the Mom projects. It turns out that Absurdist Tot's playschool (daycare) is having a Valentine's Day party on Thursday. I now have a list of all the kids' names. Do I buy the little Valentines that I remember from elementary school and just put names on them, which I can do easily and quickly one night after AT's in bed? Or do I buy red construction paper, cut our hearts, and begin our first craft project together? To me, this seems like a choice between convenient, yet anonymous commercialism and a handmade but time-consuming, potentially frustrating, potentially fun project. Of course, I am reading too much into it -- not every kid project must bear the weight of my deciding what kind of parent and person I am. But perhaps because I've been thinking about so much lately about how I need therapy to work through some really big issues from my own childhood and how I don't do enough with AT, this choice seems weighty and important. Especially because I'm always touting the intrinsic goodness of the handmade gift. Obviously, this means that I'm going to have to get myself to the drugstore and buy some construction paper and glue. We have some Sesame Street stickers that I thought were a silly purchase of mine at the time (ha! something in me knew better in that JoAnn's line), and I could get crayons, markers, more stickers, or, dare I say it, fingerpaint. The whole thing sounds daunting, especially in our Berber-carpeted apartment. But I was just reading about craft ideas for children his age last night (and saw many different things, including the very real idea that he is simply too young and the best play is self-directed -- of course, they all touted the goodness of pudding fingerpainting which is only good if you don't mind your child eating that much sugar).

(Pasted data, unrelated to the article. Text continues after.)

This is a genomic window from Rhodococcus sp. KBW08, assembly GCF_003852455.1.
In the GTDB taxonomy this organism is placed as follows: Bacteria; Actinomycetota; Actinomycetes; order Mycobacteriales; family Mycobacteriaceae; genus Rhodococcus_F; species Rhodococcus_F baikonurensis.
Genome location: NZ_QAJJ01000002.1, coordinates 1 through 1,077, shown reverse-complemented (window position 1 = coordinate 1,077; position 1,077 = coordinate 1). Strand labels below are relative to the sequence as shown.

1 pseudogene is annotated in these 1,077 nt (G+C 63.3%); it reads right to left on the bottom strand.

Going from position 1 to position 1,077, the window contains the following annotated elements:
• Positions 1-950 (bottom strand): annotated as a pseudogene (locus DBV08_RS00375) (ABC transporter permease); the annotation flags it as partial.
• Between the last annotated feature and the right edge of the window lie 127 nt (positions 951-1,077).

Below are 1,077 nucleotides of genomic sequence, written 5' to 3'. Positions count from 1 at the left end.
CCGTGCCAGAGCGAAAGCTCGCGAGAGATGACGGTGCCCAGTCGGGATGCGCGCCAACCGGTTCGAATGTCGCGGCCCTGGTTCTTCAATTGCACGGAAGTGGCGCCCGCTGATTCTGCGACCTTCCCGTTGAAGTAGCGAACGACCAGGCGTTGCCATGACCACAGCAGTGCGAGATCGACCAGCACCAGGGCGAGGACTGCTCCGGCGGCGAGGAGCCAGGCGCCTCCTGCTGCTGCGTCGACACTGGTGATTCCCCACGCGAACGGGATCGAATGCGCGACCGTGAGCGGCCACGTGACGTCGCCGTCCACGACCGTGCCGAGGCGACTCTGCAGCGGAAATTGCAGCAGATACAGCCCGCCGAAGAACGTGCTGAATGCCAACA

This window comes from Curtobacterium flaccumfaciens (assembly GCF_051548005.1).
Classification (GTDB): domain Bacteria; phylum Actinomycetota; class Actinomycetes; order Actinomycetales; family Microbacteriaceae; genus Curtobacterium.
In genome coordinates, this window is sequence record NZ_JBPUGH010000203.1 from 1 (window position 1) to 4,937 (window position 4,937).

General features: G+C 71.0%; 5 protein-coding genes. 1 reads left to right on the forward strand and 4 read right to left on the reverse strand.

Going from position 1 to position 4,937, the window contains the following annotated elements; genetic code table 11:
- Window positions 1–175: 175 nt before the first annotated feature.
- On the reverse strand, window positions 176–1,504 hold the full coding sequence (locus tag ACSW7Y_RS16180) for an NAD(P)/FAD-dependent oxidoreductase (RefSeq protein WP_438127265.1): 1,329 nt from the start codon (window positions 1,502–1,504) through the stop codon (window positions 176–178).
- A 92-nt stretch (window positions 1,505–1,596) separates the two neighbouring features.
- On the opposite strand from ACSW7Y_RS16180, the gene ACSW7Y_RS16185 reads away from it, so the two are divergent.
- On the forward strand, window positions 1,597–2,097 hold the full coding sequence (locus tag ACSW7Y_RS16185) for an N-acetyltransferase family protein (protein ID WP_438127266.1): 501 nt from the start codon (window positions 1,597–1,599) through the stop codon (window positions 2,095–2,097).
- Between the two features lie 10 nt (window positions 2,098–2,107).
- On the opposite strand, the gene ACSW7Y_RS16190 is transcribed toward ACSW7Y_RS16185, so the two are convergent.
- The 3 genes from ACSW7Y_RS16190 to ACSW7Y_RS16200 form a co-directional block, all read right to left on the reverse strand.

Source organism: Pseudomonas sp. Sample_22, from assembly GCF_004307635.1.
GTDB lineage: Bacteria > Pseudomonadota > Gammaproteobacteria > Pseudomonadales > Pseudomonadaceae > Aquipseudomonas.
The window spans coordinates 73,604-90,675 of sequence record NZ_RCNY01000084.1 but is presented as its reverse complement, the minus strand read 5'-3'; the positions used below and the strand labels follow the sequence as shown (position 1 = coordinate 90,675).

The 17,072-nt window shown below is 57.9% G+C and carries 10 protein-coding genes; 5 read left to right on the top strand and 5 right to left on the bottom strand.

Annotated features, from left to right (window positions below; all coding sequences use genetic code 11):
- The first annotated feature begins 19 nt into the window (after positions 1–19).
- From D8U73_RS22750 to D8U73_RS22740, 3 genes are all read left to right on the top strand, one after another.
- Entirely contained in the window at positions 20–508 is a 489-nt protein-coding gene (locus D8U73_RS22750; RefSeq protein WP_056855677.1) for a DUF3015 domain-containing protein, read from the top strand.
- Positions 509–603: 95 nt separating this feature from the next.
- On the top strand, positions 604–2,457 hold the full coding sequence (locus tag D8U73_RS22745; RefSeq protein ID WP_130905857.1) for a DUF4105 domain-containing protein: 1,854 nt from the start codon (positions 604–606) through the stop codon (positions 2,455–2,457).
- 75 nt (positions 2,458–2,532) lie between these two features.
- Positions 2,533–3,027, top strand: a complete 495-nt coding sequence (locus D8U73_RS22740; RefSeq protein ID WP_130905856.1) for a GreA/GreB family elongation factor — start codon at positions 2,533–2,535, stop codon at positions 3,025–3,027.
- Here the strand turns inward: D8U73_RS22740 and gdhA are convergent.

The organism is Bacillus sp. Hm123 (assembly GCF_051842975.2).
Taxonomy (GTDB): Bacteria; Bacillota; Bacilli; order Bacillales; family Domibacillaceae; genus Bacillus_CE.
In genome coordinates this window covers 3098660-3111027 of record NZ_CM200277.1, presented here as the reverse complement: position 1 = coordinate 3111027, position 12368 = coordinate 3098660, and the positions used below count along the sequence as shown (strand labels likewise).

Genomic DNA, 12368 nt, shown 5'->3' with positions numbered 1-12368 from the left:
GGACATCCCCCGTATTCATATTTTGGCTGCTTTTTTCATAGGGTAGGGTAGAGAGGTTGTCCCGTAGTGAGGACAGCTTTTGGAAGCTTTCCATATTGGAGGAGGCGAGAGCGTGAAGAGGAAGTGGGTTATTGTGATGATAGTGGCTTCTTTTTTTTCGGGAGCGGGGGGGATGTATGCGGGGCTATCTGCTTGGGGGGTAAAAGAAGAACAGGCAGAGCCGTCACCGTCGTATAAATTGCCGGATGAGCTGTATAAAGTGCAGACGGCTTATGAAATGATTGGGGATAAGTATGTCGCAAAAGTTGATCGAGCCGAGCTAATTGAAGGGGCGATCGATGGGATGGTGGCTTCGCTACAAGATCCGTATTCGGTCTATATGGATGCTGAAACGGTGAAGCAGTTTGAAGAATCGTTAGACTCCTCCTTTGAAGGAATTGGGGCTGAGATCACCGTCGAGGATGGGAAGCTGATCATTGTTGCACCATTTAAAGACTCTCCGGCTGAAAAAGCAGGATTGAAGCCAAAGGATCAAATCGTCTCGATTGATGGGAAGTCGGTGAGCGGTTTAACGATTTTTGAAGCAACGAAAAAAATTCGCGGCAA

I have long wanted to get his little handprint. It's no good always meaning to do something, but not getting to it from just not taking the trouble to get it done. AT needs a better example than that. He needs a good role model. Which is why I need therapy. Having such a happy child and not wanting to screw him up with my baggage is a great motivator.